Kaunda Selisho
Lifestyle Journalist
3 minute read
1 Feb 2021
4:52 pm

FlySafair snags SA-Mauritius route

Kaunda Selisho

The launch of the new route is expected to take effect in the second quarter of 2021, pending changes to international regulations.

Fly SAfair B737-800 Side View | Picture: Supplied

Local airline FlySafair has announced that they now have the rights to operate flights between Mauritius and South Africa and will introduce a twice-weekly service as soon as government regulations allow.

According to a statement issued by the airline, the launch of the new route is expected to take effect in the second quarter of 2021, pending changes to international regulations.

The island nation – which is a popular destination for South African travellers – currently has a travel ban to and from South Africa in place as a result of the Covid-19 pandemic.

“This is an all-important milestone for the FlySafair team as we look to expand our operations,” said the airline’s chief executive officer (CEO), Elmar Conradie, in a statement.

“We’ve had our sights set on offering services beyond South Africa for some time and hope this will be one of many announcements in the future.”

ALSO READ: A 10-step beginner’s guide (from a true beginner) on travelling to Mauritius

According to the airline, South Africans have had a long-standing love affair with Mauritius as a travel destination.

“In 2018, 1.4 million tourists visited the island – exceeding its total population at the time – and South Africans made up 14.2% of these visitor numbers followed by Germany at 11.7%. On the flip side, there’s been steady growth in Mauritians visiting South Africa between 2018 and 2019 with a notable 6.2% increase year-on-year.”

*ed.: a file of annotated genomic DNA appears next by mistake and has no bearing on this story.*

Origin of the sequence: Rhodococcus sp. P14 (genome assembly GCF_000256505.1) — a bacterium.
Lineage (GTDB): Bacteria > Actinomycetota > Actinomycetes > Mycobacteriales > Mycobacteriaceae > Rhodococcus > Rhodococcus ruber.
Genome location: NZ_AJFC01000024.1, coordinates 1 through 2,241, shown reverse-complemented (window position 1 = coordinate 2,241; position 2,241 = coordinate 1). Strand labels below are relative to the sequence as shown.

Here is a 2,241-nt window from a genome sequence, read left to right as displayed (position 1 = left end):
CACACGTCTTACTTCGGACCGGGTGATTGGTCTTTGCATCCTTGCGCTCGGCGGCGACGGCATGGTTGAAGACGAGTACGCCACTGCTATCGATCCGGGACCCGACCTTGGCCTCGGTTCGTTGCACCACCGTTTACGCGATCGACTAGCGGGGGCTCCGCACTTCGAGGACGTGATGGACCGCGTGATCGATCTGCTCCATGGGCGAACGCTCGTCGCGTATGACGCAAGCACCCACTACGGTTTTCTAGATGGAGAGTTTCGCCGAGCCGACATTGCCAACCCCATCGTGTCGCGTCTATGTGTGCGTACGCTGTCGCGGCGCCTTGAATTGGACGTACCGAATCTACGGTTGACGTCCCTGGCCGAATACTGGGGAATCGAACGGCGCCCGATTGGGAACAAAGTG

The island destination recently began their country’s vaccination drive as they seek to revive their hard-hit tourism industry and welcome visitors again.

Air traffic has, understandably, declined significantly in the last year as a result of the pandemic, however, according to FlySafair’s chief marketing officer Kirby Gordon, the quiet time gave the company some time to think more strategically about the future of the airline.

“With some of the major local carriers still grounded, we’re hoping to provide some much-needed capacity on the route between OR Tambo and Sir Seewoosagur Ramgoolam International Airport.”

Despite this being the low-cost carrier’s first foray into international flight services, the company has assured travellers that it would be relying on the expertise of its parent company Safair.

Safair has operated a number of specialist aviation services including the transport of cargo across Africa and as far as Antarctica during its 50 years in existence.

This is over and above operating partnerships with airlines such as Kulula, AirNamibia, South African Airways and Ryanair over the last three decades.

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